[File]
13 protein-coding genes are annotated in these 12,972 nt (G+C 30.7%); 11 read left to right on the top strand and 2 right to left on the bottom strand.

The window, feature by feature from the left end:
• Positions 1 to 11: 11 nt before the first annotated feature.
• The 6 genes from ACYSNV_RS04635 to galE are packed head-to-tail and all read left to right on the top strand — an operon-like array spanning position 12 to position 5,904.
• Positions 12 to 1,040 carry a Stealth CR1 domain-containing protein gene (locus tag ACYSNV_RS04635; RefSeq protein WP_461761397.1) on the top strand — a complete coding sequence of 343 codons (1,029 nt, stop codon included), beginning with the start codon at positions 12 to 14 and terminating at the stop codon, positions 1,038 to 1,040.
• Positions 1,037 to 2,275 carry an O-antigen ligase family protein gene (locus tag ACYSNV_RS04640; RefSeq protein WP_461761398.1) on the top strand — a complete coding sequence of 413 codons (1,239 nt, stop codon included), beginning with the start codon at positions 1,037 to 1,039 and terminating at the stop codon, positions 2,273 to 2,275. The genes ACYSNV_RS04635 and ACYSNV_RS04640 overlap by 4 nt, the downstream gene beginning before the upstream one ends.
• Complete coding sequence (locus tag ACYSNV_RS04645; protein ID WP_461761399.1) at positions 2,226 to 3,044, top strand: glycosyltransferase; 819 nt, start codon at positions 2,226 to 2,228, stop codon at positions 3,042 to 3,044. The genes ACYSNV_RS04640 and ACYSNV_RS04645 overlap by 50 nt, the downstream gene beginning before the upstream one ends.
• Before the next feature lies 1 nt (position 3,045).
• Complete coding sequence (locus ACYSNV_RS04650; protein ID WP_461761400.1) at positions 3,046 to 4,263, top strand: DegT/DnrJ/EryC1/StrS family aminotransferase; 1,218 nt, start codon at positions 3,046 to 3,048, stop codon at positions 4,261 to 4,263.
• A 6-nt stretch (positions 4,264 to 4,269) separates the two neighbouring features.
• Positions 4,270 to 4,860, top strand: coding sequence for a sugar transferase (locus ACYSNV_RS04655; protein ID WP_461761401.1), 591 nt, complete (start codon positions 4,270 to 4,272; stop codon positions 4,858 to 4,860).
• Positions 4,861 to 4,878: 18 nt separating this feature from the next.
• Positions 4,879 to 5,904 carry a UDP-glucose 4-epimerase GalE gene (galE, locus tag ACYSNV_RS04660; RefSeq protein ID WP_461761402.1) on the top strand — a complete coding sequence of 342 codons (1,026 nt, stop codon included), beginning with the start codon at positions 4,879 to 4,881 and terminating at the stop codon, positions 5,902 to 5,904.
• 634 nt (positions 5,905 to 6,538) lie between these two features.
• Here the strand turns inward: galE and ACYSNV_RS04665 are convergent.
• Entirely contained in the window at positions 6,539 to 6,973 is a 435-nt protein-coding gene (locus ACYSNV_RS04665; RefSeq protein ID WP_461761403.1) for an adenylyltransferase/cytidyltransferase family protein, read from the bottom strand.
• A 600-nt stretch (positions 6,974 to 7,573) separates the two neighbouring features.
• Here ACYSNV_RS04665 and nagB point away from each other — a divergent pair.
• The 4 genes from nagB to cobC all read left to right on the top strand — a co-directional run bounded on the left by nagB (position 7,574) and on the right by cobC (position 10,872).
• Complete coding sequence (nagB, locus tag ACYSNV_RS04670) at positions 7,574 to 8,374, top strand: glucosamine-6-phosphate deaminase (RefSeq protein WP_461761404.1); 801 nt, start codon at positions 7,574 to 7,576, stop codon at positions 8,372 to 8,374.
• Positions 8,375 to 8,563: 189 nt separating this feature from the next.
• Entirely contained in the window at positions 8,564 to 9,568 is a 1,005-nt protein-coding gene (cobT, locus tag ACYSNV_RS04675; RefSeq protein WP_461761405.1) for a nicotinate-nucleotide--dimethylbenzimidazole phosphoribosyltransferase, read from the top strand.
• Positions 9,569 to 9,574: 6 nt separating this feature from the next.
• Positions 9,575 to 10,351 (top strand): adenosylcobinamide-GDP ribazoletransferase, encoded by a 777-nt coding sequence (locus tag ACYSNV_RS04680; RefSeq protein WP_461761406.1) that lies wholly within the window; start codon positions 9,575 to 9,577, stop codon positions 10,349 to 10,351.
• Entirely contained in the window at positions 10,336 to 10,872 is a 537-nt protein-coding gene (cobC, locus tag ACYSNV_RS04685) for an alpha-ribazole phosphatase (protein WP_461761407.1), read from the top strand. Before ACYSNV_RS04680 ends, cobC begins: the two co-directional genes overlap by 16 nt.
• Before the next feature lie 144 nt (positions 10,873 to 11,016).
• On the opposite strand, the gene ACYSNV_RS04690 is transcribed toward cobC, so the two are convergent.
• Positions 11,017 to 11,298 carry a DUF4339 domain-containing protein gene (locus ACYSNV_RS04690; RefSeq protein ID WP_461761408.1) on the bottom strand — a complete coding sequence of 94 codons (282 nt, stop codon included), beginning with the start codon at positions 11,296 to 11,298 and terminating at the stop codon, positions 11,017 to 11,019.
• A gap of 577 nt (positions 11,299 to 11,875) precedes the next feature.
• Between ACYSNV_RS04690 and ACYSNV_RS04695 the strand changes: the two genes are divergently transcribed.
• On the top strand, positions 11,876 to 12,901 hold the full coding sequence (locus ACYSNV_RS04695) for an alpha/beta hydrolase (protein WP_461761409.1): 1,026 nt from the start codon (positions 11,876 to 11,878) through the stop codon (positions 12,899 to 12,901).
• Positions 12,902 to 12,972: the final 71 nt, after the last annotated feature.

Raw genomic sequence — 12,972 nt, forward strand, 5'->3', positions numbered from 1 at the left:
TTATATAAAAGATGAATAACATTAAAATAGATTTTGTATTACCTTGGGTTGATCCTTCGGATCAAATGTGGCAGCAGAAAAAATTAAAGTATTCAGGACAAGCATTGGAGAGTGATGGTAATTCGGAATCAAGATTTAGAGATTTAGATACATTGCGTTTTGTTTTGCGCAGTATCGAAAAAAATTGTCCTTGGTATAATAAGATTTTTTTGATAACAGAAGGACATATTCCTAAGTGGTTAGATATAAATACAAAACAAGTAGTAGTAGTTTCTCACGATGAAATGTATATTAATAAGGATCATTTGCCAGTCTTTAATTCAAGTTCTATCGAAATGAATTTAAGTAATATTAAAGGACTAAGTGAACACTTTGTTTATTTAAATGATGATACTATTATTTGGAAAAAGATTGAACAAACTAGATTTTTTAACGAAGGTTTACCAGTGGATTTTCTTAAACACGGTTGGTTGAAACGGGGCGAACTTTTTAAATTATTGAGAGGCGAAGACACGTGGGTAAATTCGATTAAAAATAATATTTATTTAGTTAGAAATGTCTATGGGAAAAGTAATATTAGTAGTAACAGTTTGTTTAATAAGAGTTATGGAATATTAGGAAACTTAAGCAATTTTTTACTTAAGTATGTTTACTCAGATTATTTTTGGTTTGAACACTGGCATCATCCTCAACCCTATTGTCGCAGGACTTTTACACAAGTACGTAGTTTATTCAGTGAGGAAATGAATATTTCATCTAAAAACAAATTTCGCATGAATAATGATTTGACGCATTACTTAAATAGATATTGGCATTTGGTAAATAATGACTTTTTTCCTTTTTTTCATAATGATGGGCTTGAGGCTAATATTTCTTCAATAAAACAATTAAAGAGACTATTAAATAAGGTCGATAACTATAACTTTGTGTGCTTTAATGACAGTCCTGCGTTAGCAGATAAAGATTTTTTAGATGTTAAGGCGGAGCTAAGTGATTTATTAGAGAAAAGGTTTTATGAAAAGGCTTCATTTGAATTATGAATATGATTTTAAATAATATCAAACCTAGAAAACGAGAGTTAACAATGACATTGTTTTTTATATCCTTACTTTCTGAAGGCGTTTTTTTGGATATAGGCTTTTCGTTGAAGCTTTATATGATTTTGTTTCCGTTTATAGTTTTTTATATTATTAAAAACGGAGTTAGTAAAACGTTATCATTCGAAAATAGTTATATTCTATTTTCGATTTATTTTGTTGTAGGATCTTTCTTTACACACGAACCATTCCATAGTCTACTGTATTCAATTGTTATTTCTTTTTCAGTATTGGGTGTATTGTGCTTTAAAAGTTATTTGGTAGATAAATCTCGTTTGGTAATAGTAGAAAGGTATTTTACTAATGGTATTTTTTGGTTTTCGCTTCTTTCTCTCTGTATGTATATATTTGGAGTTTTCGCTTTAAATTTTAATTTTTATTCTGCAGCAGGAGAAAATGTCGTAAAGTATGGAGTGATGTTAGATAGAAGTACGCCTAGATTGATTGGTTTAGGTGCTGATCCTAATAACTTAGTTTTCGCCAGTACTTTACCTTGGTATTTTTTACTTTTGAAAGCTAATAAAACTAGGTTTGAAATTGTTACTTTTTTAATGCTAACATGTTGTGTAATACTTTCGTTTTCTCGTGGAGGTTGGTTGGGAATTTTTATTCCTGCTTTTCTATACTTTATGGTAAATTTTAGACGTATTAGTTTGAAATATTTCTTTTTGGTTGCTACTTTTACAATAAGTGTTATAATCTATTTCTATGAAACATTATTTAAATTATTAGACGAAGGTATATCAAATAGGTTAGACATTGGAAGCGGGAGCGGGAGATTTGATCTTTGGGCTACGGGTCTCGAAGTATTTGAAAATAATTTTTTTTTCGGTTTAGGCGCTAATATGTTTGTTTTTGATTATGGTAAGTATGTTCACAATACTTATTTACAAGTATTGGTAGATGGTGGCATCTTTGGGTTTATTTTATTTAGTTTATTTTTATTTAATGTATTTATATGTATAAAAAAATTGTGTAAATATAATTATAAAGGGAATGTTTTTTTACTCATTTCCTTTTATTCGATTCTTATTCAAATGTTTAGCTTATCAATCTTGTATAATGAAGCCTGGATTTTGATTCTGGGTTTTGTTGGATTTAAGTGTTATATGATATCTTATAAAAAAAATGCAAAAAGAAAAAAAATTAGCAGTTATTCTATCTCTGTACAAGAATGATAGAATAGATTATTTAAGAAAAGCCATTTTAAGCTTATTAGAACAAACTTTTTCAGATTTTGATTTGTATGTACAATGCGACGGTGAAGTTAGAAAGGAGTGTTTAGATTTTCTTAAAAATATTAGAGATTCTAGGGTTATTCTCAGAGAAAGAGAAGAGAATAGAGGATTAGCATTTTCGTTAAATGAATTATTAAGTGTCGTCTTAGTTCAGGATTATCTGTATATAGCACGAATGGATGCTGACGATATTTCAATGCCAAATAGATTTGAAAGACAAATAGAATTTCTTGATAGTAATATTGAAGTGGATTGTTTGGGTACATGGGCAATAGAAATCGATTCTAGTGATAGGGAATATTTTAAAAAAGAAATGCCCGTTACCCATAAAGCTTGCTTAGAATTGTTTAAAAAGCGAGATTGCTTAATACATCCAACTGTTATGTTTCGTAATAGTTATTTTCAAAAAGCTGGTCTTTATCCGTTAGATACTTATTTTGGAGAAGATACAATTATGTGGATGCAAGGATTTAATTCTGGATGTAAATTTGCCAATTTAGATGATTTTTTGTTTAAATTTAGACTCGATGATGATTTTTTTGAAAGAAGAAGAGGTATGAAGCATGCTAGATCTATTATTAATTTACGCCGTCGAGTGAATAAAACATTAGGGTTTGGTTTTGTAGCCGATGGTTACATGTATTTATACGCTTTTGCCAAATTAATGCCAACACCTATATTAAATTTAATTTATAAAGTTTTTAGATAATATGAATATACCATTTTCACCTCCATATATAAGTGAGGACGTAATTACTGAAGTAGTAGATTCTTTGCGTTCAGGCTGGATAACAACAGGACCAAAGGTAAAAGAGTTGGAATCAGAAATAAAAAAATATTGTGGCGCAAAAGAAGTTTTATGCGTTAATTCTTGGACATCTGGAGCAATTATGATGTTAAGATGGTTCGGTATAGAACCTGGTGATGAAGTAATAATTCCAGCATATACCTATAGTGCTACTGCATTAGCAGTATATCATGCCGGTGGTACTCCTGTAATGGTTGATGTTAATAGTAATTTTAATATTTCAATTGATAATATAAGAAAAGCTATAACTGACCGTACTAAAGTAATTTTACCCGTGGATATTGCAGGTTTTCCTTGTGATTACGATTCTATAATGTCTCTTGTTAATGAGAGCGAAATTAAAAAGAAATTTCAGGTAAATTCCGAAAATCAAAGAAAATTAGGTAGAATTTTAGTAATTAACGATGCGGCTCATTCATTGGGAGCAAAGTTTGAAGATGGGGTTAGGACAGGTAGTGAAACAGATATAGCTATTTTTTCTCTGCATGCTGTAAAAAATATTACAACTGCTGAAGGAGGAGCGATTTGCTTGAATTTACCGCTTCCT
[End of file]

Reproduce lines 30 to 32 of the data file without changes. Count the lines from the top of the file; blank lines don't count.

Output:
• Between ACYSNV_RS04690 and ACYSNV_RS04695 the strand changes: the two genes are divergently transcribed.
• On the top strand, positions 11,876 to 12,901 hold the full coding sequence (locus ACYSNV_RS04695) for an alpha/beta hydrolase (protein WP_461761409.1): 1,026 nt from the start codon (positions 11,876 to 11,878) through the stop codon (positions 12,899 to 12,901).
• Positions 12,902 to 12,972: the final 71 nt, after the last annotated feature.